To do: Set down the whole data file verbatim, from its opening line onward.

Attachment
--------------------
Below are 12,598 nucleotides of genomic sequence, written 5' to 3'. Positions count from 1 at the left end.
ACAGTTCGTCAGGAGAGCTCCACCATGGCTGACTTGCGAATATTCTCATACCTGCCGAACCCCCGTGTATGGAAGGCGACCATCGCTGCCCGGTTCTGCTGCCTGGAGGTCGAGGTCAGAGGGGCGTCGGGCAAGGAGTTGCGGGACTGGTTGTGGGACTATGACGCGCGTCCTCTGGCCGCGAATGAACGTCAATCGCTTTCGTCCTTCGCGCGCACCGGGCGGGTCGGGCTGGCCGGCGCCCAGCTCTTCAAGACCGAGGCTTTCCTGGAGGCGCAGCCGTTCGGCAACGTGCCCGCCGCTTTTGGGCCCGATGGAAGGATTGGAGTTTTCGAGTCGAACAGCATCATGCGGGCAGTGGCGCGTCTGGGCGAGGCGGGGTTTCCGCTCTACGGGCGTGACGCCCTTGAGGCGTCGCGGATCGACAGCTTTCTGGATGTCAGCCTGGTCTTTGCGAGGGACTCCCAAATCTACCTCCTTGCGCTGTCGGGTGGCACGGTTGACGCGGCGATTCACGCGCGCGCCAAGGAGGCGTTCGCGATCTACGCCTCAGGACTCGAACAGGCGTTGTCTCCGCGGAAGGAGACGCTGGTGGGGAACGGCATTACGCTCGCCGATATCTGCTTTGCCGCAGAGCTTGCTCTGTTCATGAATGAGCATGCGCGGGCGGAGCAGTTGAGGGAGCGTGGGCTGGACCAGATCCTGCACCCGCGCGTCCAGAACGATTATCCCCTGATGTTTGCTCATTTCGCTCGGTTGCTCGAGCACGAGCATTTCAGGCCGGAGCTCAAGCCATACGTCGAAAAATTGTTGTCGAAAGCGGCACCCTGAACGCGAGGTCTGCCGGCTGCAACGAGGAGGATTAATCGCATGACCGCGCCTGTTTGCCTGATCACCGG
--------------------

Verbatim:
Below are 12,598 nucleotides of genomic sequence, written 5' to 3'. Positions count from 1 at the left end.
ACAGTTCGTCAGGAGAGCTCCACCATGGCTGACTTGCGAATATTCTCATACCTGCCGAACCCCCGTGTATGGAAGGCGACCATCGCTGCCCGGTTCTGCTGCCTGGAGGTCGAGGTCAGAGGGGCGTCGGGCAAGGAGTTGCGGGACTGGTTGTGGGACTATGACGCGCGTCCTCTGGCCGCGAATGAACGTCAATCGCTTTCGTCCTTCGCGCGCACCGGGCGGGTCGGGCTGGCCGGCGCCCAGCTCTTCAAGACCGAGGCTTTCCTGGAGGCGCAGCCGTTCGGCAACGTGCCCGCCGCTTTTGGGCCCGATGGAAGGATTGGAGTTTTCGAGTCGAACAGCATCATGCGGGCAGTGGCGCGTCTGGGCGAGGCGGGGTTTCCGCTCTACGGGCGTGACGCCCTTGAGGCGTCGCGGATCGACAGCTTTCTGGATGTCAGCCTGGTCTTTGCGAGGGACTCCCAAATCTACCTCCTTGCGCTGTCGGGTGGCACGGTTGACGCGGCGATTCACGCGCGCGCCAAGGAGGCGTTCGCGATCTACGCCTCAGGACTCGAACAGGCGTTGTCTCCGCGGAAGGAGACGCTGGTGGGGAACGGCATTACGCTCGCCGATATCTGCTTTGCCGCAGAGCTTGCTCTGTTCATGAATGAGCATGCGCGGGCGGAGCAGTTGAGGGAGCGTGGGCTGGACCAGATCCTGCACCCGCGCGTCCAGAACGATTATCCCCTGATGTTTGCTCATTTCGCTCGGTTGCTCGAGCACGAGCATTTCAGGCCGGAGCTCAAGCCATACGTCGAAAAATTGTTGTCGAAAGCGGCACCCTGAACGCGAGGTCTGCCGGCTGCAACGAGGAGGATTAATCGCATGACCGCGCCTGTTTGCCTGATCACCGG